Three quarters of parents identify their children’s teen
years as the most difficult period for them as parents, and more
than half worry that they are not doing a good enough job.
More than 1000 parents were interviewed for the survey,
commissioned by the Institute for Public Policy Research.
Three quarters of the sample felt that society was more
supportive to parents with younger children. Parents of teenagers
felt isolated and most would like to be able to talk to other
parents about the issues they face, especially parents living with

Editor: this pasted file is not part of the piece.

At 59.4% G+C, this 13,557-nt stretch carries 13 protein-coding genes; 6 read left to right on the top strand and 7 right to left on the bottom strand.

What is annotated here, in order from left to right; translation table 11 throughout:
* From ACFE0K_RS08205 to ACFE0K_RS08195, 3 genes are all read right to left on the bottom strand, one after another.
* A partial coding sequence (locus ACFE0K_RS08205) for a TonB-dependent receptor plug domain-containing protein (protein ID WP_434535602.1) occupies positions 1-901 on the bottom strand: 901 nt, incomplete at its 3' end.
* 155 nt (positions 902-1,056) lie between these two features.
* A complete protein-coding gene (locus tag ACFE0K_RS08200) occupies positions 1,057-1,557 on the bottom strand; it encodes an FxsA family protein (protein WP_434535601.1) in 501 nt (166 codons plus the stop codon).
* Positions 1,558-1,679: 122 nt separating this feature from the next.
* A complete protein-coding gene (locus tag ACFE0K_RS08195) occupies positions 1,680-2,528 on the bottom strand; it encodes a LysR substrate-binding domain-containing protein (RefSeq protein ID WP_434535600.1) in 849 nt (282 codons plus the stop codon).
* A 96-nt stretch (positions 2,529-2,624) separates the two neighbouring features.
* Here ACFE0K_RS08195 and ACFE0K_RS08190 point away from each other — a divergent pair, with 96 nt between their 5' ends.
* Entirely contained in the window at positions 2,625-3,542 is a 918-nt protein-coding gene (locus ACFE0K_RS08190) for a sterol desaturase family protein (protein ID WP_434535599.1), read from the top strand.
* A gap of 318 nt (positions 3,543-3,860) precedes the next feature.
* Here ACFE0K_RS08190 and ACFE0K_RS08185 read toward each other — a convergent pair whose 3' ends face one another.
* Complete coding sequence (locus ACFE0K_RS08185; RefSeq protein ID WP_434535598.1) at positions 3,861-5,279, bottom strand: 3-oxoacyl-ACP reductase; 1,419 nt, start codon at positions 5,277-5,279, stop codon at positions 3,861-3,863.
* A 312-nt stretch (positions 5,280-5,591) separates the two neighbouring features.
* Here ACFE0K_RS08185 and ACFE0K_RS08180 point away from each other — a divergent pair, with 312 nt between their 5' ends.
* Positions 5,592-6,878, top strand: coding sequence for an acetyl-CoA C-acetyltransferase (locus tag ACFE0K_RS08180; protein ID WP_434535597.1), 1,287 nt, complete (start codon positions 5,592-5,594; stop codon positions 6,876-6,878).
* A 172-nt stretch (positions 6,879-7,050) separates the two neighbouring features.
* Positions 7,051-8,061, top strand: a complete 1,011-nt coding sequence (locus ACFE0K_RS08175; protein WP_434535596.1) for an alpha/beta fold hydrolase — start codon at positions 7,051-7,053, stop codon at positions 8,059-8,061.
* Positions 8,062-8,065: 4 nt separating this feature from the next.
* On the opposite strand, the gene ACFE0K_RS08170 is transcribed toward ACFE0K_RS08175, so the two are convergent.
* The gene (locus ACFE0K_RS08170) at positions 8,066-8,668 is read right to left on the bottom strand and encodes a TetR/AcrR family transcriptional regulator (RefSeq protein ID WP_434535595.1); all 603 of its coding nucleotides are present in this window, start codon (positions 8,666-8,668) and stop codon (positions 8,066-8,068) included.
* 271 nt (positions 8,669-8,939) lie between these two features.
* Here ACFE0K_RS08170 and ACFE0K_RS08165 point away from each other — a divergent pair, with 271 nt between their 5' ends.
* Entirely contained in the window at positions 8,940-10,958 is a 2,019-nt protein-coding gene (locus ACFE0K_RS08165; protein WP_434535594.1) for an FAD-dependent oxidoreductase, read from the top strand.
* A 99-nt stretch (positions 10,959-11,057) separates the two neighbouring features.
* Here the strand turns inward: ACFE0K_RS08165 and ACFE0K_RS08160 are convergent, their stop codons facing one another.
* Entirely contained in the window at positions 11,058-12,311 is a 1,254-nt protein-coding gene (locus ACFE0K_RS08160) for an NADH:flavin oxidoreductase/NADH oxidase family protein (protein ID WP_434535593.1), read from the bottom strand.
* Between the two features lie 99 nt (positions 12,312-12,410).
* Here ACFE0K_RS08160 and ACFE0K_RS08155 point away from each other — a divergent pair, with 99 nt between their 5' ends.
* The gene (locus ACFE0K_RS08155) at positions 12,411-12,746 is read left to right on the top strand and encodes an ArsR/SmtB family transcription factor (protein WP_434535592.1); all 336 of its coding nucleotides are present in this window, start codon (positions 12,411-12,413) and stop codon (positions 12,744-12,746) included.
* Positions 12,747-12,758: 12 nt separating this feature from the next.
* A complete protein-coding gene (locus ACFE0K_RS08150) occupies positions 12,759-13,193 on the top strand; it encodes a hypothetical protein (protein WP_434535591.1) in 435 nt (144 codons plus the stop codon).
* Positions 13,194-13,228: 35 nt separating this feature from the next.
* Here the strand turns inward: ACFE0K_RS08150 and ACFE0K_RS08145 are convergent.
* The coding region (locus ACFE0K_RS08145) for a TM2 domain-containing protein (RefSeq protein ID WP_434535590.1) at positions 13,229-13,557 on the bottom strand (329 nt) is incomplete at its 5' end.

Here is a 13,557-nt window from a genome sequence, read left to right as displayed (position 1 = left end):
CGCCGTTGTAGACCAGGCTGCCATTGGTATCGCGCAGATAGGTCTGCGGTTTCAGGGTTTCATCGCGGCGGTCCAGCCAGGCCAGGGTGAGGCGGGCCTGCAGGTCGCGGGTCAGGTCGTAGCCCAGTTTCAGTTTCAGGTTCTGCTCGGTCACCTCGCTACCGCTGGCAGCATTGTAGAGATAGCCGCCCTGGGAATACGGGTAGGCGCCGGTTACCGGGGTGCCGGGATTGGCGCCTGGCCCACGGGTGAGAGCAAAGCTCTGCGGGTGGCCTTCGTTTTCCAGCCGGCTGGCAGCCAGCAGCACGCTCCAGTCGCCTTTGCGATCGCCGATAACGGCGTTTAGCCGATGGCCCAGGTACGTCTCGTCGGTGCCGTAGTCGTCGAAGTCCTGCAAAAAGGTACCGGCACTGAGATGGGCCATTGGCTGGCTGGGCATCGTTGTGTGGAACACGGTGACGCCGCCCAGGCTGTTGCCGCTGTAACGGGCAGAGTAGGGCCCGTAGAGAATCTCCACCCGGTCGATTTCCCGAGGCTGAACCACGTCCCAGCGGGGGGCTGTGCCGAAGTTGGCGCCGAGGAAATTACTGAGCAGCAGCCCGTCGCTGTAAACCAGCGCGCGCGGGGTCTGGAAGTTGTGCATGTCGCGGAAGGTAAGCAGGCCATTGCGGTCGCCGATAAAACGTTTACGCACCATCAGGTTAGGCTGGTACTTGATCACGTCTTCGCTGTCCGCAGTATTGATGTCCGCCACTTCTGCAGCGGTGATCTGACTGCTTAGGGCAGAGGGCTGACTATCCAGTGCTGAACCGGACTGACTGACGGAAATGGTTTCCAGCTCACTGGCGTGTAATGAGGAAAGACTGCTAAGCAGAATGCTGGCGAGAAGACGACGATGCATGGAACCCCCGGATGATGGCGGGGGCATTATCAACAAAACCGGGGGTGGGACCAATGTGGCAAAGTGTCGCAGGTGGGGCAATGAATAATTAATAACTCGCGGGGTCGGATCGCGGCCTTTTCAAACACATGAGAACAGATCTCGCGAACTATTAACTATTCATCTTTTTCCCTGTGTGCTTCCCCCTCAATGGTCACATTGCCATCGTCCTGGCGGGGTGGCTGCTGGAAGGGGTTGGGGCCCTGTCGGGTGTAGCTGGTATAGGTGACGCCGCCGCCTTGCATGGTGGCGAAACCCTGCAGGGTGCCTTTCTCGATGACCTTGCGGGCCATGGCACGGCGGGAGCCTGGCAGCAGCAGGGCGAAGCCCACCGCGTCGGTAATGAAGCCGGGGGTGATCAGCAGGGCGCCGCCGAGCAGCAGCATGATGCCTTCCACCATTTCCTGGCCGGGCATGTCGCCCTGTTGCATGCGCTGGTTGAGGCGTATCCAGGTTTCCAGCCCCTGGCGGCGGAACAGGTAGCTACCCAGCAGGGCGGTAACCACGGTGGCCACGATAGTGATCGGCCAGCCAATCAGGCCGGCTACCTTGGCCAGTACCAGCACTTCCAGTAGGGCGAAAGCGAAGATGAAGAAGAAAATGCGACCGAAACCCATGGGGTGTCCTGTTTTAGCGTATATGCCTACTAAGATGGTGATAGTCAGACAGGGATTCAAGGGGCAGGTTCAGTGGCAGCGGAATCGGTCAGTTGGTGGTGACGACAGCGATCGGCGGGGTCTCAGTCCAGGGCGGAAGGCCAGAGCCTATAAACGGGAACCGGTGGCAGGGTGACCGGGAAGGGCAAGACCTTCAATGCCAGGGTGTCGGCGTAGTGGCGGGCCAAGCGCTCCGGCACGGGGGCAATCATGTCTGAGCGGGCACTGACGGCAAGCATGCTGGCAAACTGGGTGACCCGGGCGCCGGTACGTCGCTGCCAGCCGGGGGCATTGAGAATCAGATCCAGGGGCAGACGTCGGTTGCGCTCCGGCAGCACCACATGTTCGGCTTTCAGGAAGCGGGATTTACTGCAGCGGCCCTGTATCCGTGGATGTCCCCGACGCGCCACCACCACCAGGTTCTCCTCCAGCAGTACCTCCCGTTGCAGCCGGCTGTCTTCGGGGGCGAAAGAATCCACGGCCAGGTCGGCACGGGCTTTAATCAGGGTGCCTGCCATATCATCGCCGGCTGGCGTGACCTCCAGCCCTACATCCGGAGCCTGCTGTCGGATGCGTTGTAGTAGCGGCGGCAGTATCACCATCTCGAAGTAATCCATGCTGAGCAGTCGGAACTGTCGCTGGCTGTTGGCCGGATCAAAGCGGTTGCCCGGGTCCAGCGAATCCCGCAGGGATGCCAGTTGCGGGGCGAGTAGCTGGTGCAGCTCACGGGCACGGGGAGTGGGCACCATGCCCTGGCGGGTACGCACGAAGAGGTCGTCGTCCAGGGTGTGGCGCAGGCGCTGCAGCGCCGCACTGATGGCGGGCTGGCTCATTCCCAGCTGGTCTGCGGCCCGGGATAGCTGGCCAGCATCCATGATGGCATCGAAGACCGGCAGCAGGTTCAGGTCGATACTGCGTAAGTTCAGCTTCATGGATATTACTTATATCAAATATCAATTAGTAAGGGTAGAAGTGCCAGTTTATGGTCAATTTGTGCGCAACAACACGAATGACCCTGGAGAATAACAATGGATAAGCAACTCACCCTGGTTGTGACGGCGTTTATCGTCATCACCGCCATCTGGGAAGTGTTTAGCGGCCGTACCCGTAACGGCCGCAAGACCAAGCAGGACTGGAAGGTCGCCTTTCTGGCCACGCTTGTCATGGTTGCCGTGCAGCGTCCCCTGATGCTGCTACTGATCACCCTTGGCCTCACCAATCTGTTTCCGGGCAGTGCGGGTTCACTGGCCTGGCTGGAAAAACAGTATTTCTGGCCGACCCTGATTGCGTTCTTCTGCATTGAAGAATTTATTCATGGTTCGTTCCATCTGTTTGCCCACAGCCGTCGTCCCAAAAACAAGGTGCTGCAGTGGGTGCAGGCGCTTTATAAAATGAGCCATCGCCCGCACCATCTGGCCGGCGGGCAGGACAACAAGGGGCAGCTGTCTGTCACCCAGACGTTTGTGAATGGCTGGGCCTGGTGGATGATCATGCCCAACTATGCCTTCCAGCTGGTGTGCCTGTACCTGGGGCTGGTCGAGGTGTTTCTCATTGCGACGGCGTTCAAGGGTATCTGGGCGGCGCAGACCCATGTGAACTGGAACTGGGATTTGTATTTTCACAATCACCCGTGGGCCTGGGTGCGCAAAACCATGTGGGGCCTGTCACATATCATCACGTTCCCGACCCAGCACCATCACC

step children. Most parents believe they face a more difficult task
than their parents.
Nine out of ten parents are satisfied with their lives. The
estimated 200,000 who say they are not satisfied are most likely
to be lone parents, young parents, parents who are not working and
parents from minority ethnic groups. Most of these worried that
they were not doing a good enough job, and more than half find it
difficult to discipline their children.
Laura Edwards, senior researcher at IPPR, said, “We are
quick to blame the parents of teenagers when things go wrong. A
shift in policy and practice is needed – from the voluntary
sector and employers as well as government – which recognises
the demands of being a parent of a teenager”.
The study was commissioned from the IPPR by soap manufacturer